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winning look easy. but for one of the leading jockeys of this generation, the last 15 months have been anything but. a victory at warwick earlier today coincided almost exactly with an independentjudicial panel ruling that she had been subjected to a prolonged campaign of deliberate bullying and harassment by fellow jockey robbie dunne, who was banned for 18 months for bringing the sport into disrepute. the british horseracing authority's case was that dunne had pursued a vendetta against frost, including threats to cause her serious physical harm and using sexually abusive and misogynistic language. frost even accused him of deliberately exposing himself in front of her in the men's changing room. he denied these allegations. but today the panel said he'd shown little remorse and found him guilty of distasteful targeting, deliberate harassment, both on and off the course, and dangerous bullying. the bha welcomed the decision but said the case needed to act as a catalyst for change. is racing stuck in the past?
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i think what today's judgment has shown us is that we still have a way to go, that we need to continue to respond to societal changes, to accept, to embrace them, and to ensure that we are a sport that is welcoming to everybody, and reflective of the modern society that we all live in. bryony frost said she wouldn't wish the isolation she's felt since speaking out on anyone. but despite all that's been going on inside the hearing at high holborn, she's had to put that to one side and has successfully retained her focus on the dayjob. since making her complaint, frost has won some of the most prestigious races in the calendar, cementing her position as the most successful british female jump jockey of all time. but she's now challenged the status quo in other ways. the panel said her testimony, and the evidence of others, highlighted a weighing—room culture that was deep—rooted and coercive. the professionaljockeys association said that representation was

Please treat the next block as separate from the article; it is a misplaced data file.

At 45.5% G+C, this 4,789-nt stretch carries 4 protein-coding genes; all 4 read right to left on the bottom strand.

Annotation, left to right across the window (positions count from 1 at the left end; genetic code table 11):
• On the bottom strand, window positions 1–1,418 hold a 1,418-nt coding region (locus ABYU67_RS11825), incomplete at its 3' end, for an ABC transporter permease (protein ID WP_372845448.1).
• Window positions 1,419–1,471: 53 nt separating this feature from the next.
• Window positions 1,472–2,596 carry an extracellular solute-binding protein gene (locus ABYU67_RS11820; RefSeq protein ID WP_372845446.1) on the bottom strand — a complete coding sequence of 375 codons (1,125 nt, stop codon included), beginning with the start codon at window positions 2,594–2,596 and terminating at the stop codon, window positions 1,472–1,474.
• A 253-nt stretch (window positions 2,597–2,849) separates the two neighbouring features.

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wholly unfair and said dunne had not had a remotely fair hearing. tonight, his legal team said an appeal was high on the agenda. in a sport where men and women compete as equals on the track, there are concerns this case has exposed damaging inequalities off it. laura scott, bbc news. the actress sienna miller is the latest celebrity to win damages, following claims of phone hacking by a tabloid newspaper. she's accepted a substantial settlement from rupert murdoch's news group newspapers after accusing the sun of illegally obtaining her medical records, which revealed that she was pregnant. the scottish government has set out its spending plans in the first budget since the scottish national party and the greens entered a co—operation agreement following elections earlier this year. there are pledges on health and social care, child poverty, and green investment. 0ur scotland correspondent james cook's report does contain some flashing images. three, two, one, fire.